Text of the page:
SOLAR farms are all the rage. Recent years have seen a major uptick in the number of planning applications submitted to local councils to cover perfectly usable farmland in solar panels.
While climate change is a real and pressing issue, this is a clumsy way of tackling it which will cause a great deal of collateral damage, especially when it comes to food security.
Food prices are rising. Nearly 60 per cent of the British public will feel the pinch and find it significantly more difficult to put food on the table, according to Sue Davies, head of consumer rights and food policy at Which?
More than ever, we must be able to rely on our farming sector to produce as much of the food we need as possible. The more of our farming land we cover with solar panels, the harder that becomes.
As well as the national consequences, this is an issue which affects Yorkshire directly. For example, Harrogate Council has approved a plan for an enormous new 50-hectare solar farm near South Stainley. Its supporters claim it will be able to power up to 15,000 homes.
That might sound like a lot, but when you take the costs into account, its productivity is far too low. At that rate, in order to power all 29 million homes in the UK, we would need to build another 2,000 huge solar farms like the one in Harrogate, covering a total of 100,000 hectares.
This is simply not a viable way to meet Britain’s energy needs.
Too often, local authorities’ desires to get as close as possible to their ambitious net-zero targets results in important concerns not getting the attention they deserve.
As Tim Read put it at a parish meeting about the Harrogate plan: “This development is in the wrong place, of an inappropriate scale and form, and can not comfortably be incorporated into the existing or even enhanced landscape that the applicant has proposed.”
The South Stainley project, run by Elgin Energy, is one of countless similar solar farms at various stages in the planning application process.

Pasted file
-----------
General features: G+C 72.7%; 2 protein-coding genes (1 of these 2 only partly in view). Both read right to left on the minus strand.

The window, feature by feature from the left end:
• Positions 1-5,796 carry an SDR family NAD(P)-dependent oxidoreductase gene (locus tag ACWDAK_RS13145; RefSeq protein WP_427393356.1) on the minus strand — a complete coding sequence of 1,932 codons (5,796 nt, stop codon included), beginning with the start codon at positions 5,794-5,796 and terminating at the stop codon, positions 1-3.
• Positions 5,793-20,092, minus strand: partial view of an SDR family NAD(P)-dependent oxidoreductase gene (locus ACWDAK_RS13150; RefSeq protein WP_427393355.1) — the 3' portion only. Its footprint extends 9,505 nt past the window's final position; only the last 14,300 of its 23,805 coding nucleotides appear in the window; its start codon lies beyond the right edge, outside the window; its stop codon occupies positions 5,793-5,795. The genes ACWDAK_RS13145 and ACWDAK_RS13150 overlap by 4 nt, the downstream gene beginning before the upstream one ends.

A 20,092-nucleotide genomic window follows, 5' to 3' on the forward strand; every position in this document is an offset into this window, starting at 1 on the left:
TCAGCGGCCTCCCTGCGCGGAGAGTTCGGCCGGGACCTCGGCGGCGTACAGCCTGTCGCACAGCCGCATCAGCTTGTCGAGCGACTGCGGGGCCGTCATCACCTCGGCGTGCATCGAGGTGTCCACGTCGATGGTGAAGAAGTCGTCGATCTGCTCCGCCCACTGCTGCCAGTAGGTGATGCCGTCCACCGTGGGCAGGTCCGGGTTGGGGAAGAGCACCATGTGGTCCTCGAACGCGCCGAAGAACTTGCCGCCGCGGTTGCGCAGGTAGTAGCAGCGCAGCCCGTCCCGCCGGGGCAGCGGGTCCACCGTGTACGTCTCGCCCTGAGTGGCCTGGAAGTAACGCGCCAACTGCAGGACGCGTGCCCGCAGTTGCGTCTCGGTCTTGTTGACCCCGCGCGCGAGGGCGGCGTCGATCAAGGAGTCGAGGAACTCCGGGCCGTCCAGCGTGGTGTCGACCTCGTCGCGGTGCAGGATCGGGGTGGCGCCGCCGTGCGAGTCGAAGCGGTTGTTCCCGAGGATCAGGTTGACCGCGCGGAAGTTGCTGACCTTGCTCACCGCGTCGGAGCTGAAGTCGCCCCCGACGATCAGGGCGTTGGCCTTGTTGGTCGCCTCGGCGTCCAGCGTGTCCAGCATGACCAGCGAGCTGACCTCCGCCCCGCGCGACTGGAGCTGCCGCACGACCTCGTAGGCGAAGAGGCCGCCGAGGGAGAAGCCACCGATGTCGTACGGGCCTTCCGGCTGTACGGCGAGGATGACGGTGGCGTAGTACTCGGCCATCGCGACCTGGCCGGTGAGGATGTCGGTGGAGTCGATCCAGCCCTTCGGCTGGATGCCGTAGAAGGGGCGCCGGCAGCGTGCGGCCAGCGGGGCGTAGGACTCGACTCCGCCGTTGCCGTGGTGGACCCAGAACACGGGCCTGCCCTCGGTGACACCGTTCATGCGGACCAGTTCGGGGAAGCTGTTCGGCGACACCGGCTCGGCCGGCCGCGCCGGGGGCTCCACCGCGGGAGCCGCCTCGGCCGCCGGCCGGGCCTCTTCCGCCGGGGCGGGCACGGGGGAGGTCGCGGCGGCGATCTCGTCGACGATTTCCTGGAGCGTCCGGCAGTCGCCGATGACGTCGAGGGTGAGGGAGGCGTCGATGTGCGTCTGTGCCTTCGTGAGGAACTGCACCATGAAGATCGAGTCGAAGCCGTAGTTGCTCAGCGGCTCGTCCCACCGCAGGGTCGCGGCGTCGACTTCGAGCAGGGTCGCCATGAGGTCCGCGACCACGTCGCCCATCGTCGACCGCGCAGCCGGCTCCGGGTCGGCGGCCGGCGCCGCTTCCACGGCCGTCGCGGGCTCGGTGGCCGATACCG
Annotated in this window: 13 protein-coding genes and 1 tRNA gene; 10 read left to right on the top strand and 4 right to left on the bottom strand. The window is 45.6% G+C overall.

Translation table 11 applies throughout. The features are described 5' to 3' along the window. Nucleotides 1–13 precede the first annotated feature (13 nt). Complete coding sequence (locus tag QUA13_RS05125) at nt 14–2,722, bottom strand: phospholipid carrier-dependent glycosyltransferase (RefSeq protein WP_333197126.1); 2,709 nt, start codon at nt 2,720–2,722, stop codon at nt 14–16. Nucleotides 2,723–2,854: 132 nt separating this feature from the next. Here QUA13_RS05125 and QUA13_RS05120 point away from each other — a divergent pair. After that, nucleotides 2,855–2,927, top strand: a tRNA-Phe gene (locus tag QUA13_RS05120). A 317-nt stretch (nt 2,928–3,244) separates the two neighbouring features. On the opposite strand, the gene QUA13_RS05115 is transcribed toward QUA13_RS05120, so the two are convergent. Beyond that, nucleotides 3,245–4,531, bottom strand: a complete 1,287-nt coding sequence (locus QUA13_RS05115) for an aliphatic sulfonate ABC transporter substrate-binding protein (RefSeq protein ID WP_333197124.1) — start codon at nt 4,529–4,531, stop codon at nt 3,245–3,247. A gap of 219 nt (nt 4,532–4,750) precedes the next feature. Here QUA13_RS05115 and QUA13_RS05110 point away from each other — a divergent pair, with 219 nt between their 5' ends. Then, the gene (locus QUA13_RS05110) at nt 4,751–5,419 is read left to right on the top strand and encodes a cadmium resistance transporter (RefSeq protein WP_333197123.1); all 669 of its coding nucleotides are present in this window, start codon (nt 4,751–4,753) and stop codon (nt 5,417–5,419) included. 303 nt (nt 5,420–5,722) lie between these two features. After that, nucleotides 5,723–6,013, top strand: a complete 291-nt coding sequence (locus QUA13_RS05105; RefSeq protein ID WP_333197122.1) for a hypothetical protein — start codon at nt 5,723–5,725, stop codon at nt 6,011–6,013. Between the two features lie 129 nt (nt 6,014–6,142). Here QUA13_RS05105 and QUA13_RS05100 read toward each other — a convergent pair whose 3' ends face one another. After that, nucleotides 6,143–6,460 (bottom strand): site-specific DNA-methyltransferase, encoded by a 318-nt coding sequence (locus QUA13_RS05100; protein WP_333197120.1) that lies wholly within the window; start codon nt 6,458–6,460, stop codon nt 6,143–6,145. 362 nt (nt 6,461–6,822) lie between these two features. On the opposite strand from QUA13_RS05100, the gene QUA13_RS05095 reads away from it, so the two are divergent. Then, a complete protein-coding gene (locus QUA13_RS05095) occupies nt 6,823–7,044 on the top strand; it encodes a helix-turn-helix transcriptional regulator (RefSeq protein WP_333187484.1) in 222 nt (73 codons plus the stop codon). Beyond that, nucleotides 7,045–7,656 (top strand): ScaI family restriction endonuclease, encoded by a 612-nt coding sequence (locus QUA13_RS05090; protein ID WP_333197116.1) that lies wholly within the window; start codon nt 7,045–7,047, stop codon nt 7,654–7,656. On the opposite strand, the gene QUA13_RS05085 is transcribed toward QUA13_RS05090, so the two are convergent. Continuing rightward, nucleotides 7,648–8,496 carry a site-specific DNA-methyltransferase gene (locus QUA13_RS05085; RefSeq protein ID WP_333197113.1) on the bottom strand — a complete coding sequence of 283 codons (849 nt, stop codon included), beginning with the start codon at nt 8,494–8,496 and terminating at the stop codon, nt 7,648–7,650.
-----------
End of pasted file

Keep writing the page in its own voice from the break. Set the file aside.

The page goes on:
At least 17,991 acres of greenfield sites around the country are set to be filled with solar panels under schemes currently in the works.
That is according to the Solar Campaign Alliance, which has emerged from small opposition groups that have popped up across England to oppose solar farms in their local areas. Solar Media, another group, estimates there are around 910 possible solar farm projects in the works in the UK.
The true figure is likely to be higher than the campaigners estimate because not all project details are publicly available. Hampshire alone has seen applications at 28 different sites covering a whopping 3,500 acres since the start of 2020.
One proposed 200-acre solar farm by Enso Energy covers six fields, an area equivalent in size to some 140 football pitches. If planning permission is granted for the scheme, it would become the fifth largest solar farm in England, and the largest in England on agricultural land.
Yet, 200 acres is entirely typical of the size of new solar farm planning applications. We are on a slippery slope, propelled by our honourable wish to save the planet but pursuing a misguided path.
Before long, you won’t be able to turn a corner in what used to be the English countryside without seeing an ugly, industrialised solar farm.
Unavoidably, Britain cannot sustain itself on renewable energy and won’t be able to do so for a very long time, no matter how much farmland is taken over by solar panels.
If we want to wean ourselves off fossil fuels, especially Russian oil and gas, we would be much better off investing more in nuclear. The Rolls-Royce mini nuclear reactor is a good start, but it’s nowhere near enough.
Crucially, changing our approach to energy must not come at the cost of the British farming sector. Ukraine and Russia are two of Europe’s biggest crop exporters – the war in Ukraine will only cause food prices to rise even faster. The cost-of-living crisis will worsen, and food insecurity will become an even more critical issue.
Against that backdrop, giving up our farmland to make way for thousands upon thousands of solar panels seems ludicrous. We can still save the planet without punishing British farmers.
Jason Reed is the UK lead at Young Voices and a political commentator. Follow him on Twitter via @JasonReed624.